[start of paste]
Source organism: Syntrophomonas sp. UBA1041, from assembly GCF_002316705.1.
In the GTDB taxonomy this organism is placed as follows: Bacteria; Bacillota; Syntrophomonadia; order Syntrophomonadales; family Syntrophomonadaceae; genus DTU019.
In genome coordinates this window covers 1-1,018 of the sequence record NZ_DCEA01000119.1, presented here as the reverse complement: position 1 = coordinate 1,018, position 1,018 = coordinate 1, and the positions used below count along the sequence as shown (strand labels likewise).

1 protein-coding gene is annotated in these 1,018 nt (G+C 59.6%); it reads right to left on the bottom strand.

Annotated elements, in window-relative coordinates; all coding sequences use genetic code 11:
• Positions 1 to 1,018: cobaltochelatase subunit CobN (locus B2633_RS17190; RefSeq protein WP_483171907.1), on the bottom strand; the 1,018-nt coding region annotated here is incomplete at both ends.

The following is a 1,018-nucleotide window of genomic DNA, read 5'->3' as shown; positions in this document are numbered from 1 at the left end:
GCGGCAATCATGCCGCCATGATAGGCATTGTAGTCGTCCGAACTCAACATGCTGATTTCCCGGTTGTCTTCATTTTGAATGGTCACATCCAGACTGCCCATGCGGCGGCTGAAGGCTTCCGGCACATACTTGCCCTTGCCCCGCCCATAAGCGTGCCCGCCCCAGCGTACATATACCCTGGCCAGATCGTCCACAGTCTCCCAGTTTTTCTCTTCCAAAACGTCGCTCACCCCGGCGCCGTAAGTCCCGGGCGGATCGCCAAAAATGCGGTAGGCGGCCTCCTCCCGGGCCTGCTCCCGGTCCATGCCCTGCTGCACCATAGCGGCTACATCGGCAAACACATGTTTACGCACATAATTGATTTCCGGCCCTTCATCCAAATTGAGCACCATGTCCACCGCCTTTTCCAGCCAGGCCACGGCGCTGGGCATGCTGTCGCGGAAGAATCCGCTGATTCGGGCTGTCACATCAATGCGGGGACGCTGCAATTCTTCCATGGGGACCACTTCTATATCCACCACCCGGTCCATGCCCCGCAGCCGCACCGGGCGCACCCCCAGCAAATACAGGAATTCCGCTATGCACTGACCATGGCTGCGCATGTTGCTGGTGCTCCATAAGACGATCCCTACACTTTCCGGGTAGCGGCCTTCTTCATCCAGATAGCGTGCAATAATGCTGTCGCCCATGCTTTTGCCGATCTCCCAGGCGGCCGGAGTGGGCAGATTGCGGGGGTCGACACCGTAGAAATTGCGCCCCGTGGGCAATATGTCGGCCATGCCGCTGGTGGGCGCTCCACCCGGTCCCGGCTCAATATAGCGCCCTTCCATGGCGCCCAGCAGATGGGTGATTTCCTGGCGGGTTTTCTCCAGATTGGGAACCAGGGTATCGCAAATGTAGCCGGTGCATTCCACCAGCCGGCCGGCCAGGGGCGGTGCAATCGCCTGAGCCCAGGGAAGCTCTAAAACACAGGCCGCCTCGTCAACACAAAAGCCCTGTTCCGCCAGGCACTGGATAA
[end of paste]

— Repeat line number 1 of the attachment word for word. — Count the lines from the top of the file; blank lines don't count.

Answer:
Source organism: Syntrophomonas sp. UBA1041, from assembly GCF_002316705.1.